Best saving strategies for the golden days

At 5:30 am, the alarm shrieks a-ring, ring, ring — the death knell of sleep — and I spring out of bed mentally listing out my to-dos for the day. As I sip a hot cup of coffee, the vision of a myself lounging on a Muskoka chair by a lakeside cottage galvanizes me to perform optimally at work and thereby save crucial dollars for my retirement.

However, before saying sayonara to full-time work, you must ensure sufficient income for the autumn of life, which might be anywhere from 20 to 30 years! This requires careful planning. With the following strategies, your lakeside cottage may have to find space for a sleek boat!


Saving schemes:

Registered Retirement Savings Plan (RRSP)s encourage Canadians to save for retirement by offering tax benefits, which are twofold — contributions to RRSPs are tax deductible and the money compounds sans tax till you withdraw it. You can also open a Tax-Free Savings Account that allows your savings to grow tax-free.

Old Age Security:

Canadian citizens and permanent residents who have lived in Canada for more than 10 years after the age of 18 will be eligible for Old Age Security when they turn 65. The amount is not tied to your contributions but depends on the length of your stay in Canada.

Canada Pension Plan:

CPP is designed to replace approximately 25% of your earnings. Canadians earning $35,000 or more annually and who are over the age of 18 must pay into the CPP. The contribution rate is 9.9%, which is split equally between you and your employer. If you are self-employed, you pay the full amount. Your CPP benefit amount depends on the length of time and the amount you contributed and the age you choose to begin receiving your pension — you can start at any time between the ages of 60 and 70.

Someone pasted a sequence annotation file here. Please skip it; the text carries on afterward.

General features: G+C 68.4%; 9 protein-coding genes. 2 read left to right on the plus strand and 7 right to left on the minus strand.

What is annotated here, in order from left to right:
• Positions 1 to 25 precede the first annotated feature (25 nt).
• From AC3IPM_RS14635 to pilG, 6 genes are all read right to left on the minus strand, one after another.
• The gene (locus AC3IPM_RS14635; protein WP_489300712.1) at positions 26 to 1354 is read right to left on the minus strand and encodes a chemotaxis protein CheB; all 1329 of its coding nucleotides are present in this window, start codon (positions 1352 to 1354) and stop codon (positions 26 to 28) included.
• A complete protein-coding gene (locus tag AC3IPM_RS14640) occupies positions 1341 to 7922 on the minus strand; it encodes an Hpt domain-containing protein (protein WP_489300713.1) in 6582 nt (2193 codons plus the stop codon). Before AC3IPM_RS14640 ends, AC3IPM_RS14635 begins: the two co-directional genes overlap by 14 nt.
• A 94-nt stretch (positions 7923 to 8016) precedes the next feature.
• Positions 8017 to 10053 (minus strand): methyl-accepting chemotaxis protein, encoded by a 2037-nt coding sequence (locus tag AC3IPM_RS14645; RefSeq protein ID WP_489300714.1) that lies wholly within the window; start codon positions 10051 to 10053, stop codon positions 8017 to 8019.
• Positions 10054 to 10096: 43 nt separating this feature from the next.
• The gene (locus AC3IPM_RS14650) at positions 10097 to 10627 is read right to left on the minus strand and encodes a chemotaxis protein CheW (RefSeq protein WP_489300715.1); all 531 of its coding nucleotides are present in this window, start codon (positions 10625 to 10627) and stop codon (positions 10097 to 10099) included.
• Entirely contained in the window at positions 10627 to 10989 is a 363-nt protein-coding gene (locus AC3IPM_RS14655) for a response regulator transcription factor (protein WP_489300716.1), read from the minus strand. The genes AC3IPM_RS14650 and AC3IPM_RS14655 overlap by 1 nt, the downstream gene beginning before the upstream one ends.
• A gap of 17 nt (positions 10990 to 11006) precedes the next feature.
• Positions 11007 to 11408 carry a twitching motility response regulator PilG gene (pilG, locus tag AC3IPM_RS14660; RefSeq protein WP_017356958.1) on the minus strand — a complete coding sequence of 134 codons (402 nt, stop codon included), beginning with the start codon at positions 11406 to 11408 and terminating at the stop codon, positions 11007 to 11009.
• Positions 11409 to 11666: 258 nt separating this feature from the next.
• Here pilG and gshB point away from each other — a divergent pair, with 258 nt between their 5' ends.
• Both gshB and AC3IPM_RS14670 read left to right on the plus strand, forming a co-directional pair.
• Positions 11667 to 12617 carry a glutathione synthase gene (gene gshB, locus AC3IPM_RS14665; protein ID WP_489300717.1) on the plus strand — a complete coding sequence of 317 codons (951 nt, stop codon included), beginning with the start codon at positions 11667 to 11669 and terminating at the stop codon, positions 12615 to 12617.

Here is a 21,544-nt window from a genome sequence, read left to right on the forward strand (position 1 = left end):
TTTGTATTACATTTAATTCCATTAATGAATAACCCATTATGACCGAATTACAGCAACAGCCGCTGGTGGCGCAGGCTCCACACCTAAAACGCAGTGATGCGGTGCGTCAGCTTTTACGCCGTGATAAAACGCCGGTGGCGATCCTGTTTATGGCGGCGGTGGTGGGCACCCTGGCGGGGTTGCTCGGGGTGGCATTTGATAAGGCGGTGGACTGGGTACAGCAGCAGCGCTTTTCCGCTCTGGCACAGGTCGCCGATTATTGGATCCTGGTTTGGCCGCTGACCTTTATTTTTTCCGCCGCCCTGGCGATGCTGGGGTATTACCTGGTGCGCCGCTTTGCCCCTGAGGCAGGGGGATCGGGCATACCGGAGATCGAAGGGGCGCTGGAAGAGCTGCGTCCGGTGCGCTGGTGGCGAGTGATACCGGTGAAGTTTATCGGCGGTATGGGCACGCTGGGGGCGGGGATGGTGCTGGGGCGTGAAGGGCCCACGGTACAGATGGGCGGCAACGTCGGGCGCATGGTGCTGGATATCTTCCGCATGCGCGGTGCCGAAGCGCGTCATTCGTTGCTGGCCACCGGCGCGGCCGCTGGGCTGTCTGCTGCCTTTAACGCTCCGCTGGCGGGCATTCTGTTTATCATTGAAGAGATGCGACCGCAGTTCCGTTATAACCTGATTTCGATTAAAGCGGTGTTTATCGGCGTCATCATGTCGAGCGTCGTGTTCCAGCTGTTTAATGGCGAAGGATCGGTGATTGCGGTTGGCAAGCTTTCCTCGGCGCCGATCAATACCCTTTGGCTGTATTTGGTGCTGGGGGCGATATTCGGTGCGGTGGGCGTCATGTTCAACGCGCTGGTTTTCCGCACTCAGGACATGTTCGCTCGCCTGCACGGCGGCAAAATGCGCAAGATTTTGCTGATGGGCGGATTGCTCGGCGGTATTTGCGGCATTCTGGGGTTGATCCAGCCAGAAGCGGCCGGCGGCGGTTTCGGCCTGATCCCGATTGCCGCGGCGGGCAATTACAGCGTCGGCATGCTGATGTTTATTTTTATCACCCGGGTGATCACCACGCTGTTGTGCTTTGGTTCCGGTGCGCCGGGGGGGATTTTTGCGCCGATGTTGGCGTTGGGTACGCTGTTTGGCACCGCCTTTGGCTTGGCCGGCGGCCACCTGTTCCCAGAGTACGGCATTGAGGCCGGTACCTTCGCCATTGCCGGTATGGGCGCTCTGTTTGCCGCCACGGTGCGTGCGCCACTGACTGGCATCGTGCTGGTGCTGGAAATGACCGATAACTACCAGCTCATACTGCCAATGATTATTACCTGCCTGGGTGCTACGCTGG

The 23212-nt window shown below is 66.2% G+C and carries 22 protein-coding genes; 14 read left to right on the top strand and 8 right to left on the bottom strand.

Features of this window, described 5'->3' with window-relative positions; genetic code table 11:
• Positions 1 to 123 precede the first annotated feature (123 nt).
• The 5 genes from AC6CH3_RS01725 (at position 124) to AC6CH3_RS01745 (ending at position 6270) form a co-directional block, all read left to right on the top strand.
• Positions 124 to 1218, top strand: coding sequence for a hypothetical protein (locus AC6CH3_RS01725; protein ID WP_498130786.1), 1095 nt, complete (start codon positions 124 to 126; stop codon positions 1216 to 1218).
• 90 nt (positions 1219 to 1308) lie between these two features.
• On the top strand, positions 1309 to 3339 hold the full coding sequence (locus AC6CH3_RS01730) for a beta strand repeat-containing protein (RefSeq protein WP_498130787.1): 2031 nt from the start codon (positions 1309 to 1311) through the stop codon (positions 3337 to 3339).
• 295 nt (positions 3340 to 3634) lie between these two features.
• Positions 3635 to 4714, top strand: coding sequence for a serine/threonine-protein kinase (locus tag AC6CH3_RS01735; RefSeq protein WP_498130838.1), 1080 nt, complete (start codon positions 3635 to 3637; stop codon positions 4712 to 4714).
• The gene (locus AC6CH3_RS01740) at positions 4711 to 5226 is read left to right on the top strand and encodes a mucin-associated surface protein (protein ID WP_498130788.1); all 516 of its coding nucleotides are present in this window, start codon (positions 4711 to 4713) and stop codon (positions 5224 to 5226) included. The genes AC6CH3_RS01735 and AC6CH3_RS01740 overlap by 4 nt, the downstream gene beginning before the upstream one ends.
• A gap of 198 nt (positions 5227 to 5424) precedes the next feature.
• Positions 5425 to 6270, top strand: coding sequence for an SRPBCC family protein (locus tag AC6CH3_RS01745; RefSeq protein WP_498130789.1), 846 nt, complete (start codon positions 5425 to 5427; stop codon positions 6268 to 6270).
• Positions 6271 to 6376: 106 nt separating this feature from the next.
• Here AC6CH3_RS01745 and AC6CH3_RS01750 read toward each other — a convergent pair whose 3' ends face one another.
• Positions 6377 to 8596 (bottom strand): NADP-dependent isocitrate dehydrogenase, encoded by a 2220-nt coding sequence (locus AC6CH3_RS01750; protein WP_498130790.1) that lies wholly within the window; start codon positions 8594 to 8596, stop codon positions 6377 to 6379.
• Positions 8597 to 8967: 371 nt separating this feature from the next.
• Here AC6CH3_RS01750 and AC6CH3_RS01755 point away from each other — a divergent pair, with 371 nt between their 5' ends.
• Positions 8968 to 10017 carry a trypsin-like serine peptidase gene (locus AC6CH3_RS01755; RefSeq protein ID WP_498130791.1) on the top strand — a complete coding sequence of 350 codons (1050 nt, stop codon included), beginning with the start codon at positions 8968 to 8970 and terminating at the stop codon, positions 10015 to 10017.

Employer pension plans:

Some Canadians will also receive benefits from employer-sponsored pension plans like Defined Benefit Pension Plan (DBP) and Defined Contribution Pension Plan (DCP). In a DCP, you and your employer contribute an established amount annually. You must choose how your contributions are invested. The amount of retirement income is not guaranteed because it’s market-dependent. DBPs are an agreement where the employer promises to pay a certain amount of money each year after retirement. You run the risk of that fund not being managed properly or your employer experiencing financial troubles, even bankruptcy.

All the above benefits will only cover a portion of your income requirement-post retirement. The reality is that only two out of five Canadians are covered by workplace pension plans and the pension provided by government won’t be enough to get by — In 2015, the maximum payout for CPP was only $12,780 per year.

Start early:

To ensure you have enough income to last throughout your retirement, you need to start saving early. In the 2016 Sun Life Retirement Now report, 89% of the surveyed ranked starting to save and invest early as their number one tip. When you factor in wildcards like medical emergencies and children who need long-term support, you will need 70% of your working income when you reach retirement. This is not an unattainable target when you adopt these methods.

Pay yourself first:

This simple technique, made famous by David Chilton in The Wealthy Barber, makes saving easy. Figure out how much you want to save, set-up an automatic withdrawal plan with your bank for that amount and spend the rest.

Bank tax returns:

An easy way to boost retirement funds is to increase the amount of tax refunds saved. Also, save at least half of any pay increase you receive. When you receive another raise, keep saving the earlier amount as well as half of the new increase.

Practice premeditation:

Put a brake on impulse purchases. Refuse to buy anything over $100 on the spot. Force yourself to think about it for at least a day. Also, comparison shop online for better deals.

Prepare for retirement:

Try living on your projected retirement income before quitting to see if it meets your expectations. Adjust your retirement plan accordingly.



N. Caleb | DBPC Blog